« Advent 3 2018 Sermon -- The Rev. Matthew Stewart | Main | Sermon Advent 1 2018 - Matt Stewart »
Thursday
Dec132018

Advent 2 2018 Sermon -- The Rev. Matt Stewart

I had a change of heart this week on John the Baptist. Honestly, in the past, I’ve never been that big a fan of him. This week and next, we hear from this older cousin of Jesus who comes “proclaiming a baptism of repentance for the forgiveness of sins.” And next week it gets even more judgmental and intense where he says to a crowd that has come to seek his baptism. To them he says, “You brood of vipers! Who warned you to flee from the wrath to come?”  I’ve never had much use for John because his brand of judgment seems so foreign to me and to my understanding of the loving way of Jesus. Harping on about sins and end times is just not where my piety and faith takes me and so I haven’t found John that compelling a figure in the past

But this week, I found myself appreciating John anew for a couple of reasons. First of all, when I thought about his sort of weird distinctiveness in the Gospels, he’s kind of an interesting side character. The Scriptures say he lived out in the wilderness, wearing camel hair clothing and eating locusts and honey. You know if this was TV or the movies he’d be that character you kind of like even though he’s not all that rational or pleasant… the John Goodman character in the Big Lebowski or the Hound in Game of Thrones… that’s John the Baptist… there’s something there even amidst all unpleasantness. 

But, the other reason I like him more is because of how he’s been mistranslated. Returning to what we heard in today’s Gospel, it says John “went into all the region around the Jordan, proclaiming a baptism of repentance for the forgiveness of sins.” The issue here is that a lot of those words don’t capture the original Greek well at all.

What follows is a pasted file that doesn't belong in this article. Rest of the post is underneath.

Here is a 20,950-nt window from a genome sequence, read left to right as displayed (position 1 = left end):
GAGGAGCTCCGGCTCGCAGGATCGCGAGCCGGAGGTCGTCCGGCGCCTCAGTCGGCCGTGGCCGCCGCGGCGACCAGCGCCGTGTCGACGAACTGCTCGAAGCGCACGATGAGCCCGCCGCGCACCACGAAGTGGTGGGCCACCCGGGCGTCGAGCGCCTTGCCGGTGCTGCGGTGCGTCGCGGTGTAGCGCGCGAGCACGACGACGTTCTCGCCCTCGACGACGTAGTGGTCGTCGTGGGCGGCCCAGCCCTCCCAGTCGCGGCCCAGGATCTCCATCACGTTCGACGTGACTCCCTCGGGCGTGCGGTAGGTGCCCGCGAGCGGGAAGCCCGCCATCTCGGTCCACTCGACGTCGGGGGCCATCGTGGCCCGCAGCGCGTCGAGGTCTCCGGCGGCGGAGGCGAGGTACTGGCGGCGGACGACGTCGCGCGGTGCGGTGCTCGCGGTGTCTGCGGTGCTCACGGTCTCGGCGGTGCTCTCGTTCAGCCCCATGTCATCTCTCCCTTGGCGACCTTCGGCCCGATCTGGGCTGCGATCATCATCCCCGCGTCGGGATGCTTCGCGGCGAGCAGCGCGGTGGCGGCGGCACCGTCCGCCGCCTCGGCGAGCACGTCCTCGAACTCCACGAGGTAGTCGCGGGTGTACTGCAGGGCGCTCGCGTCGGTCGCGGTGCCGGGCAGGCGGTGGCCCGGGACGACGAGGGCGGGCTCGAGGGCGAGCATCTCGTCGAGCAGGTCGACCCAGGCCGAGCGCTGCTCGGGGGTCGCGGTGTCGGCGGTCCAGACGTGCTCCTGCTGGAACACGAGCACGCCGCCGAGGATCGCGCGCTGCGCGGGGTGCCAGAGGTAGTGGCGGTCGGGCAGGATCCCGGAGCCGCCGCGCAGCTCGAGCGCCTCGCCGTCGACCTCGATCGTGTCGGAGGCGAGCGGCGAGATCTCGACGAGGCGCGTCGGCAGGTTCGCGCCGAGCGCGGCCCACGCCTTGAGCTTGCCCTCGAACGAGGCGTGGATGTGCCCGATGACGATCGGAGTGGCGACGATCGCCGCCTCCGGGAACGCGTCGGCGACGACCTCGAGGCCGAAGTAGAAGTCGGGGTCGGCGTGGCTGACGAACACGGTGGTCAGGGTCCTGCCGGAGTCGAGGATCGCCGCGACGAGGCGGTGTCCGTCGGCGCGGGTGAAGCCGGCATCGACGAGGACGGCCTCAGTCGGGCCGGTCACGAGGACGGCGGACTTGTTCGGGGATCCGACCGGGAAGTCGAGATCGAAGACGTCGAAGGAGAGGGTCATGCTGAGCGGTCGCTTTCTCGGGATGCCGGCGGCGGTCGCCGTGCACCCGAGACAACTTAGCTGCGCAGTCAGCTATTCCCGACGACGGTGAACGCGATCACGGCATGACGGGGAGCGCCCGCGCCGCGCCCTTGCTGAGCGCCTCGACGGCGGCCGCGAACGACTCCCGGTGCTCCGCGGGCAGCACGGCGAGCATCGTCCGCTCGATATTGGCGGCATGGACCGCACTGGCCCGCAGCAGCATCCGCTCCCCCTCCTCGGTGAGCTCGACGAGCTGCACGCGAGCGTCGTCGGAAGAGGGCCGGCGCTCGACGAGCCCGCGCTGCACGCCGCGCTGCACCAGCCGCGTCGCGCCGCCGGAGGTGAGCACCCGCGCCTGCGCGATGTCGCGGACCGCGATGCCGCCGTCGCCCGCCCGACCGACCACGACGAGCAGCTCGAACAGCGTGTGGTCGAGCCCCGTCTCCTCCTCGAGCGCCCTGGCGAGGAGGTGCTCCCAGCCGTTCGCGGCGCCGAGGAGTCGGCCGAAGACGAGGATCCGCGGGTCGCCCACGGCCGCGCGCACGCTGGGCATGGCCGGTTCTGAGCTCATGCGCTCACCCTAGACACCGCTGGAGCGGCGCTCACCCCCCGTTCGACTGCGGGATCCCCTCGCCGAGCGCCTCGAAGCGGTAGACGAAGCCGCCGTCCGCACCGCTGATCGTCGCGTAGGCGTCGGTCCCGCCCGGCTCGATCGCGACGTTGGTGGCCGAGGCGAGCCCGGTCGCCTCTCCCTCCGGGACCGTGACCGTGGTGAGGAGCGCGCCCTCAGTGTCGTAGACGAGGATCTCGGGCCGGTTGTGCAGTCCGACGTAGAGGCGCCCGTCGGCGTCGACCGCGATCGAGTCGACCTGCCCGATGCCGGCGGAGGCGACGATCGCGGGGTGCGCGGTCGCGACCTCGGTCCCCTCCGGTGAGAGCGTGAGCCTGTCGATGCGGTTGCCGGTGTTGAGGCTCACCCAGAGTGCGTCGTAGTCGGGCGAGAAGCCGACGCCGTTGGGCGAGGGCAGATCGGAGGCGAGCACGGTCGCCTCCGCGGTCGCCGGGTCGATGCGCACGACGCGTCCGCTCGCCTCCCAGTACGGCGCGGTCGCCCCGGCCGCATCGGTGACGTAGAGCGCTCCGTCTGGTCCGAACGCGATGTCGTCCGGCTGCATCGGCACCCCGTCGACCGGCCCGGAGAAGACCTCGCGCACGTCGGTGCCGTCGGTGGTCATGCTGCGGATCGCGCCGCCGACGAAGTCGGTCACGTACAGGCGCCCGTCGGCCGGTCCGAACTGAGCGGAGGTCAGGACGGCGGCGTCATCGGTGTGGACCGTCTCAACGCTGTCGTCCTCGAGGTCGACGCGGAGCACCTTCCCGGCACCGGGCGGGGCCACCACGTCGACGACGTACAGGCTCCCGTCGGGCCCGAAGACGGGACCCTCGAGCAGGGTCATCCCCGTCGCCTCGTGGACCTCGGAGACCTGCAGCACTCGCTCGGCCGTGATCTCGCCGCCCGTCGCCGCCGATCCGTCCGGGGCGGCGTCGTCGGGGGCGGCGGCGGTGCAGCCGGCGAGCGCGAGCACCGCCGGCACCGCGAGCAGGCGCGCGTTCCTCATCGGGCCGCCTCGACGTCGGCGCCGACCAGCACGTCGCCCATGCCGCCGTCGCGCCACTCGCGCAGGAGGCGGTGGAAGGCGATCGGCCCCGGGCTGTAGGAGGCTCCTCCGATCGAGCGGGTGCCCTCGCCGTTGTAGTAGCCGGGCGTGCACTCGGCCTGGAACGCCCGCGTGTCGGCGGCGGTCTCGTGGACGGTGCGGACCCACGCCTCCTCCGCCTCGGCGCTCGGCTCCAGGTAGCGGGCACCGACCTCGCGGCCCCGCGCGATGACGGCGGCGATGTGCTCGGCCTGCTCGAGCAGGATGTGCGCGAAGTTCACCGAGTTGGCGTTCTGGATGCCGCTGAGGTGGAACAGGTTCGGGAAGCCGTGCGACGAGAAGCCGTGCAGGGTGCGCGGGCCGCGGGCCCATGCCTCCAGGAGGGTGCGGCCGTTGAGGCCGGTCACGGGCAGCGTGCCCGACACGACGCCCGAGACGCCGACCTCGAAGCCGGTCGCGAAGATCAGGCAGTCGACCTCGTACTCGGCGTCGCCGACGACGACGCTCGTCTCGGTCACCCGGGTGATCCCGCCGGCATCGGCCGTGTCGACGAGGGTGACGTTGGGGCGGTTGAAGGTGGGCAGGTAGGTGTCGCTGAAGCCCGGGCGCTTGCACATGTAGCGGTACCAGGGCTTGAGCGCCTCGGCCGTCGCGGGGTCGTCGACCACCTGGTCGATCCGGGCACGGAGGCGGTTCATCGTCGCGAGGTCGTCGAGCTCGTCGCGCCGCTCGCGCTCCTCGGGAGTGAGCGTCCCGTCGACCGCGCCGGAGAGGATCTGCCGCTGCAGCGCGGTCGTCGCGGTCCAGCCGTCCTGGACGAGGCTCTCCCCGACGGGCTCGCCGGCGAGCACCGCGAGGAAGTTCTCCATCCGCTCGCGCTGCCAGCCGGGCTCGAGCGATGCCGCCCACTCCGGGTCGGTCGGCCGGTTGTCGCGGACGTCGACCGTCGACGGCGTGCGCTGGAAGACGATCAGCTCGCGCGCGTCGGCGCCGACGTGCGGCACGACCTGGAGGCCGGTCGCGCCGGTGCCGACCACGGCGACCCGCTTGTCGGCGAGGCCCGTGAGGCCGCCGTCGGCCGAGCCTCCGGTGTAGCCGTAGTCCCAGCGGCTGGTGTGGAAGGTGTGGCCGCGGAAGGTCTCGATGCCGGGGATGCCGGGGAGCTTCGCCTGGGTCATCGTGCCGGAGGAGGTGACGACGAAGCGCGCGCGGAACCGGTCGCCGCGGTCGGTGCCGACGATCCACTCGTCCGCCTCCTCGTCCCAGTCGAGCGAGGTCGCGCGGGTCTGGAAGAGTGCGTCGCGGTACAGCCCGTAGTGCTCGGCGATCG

For starters, there is the word rendered “repentance.” I imagine some of you know this already but the original Greek word here is metanoia which literally means ‘go beyond your thought’ or ‘change your mind.’ For the earliest Christians, metanoia meant a reshaping of not only one’s thoughts but one’s life. It wasn’t until later that it came to be poorly rendered as repentance… which leans much more in the direction of guilt and remorse than personal transformation.

Also it helps to understand what “forgiveness of sins” is. I won’t take you into another trek down into Bible nerd-ery but suffice it to say, it’s accurate to translate “forgiveness of sins” as “release from those tragic realties which hold us down.”  So, John’s message ISN’T fundamentally about creating feelings of guilt, or unworthiness, or shame. No, John comes to challenge his hearers, and us, to be open to being changed.. that our minds… that our hearts.. that our ways of being and living would become more and more whole… and more and more free… more and more released to grow and to thrive.  

One of the many ways Christianity has fallen short is by minimizing salvation as some sort of transaction designed to appease an angry God, rather than knowing salvation to be an ongoing process of growth and transformation… where we are constantly evolving into more and more loving and beautiful individuals… in a more and more loving and beautiful world.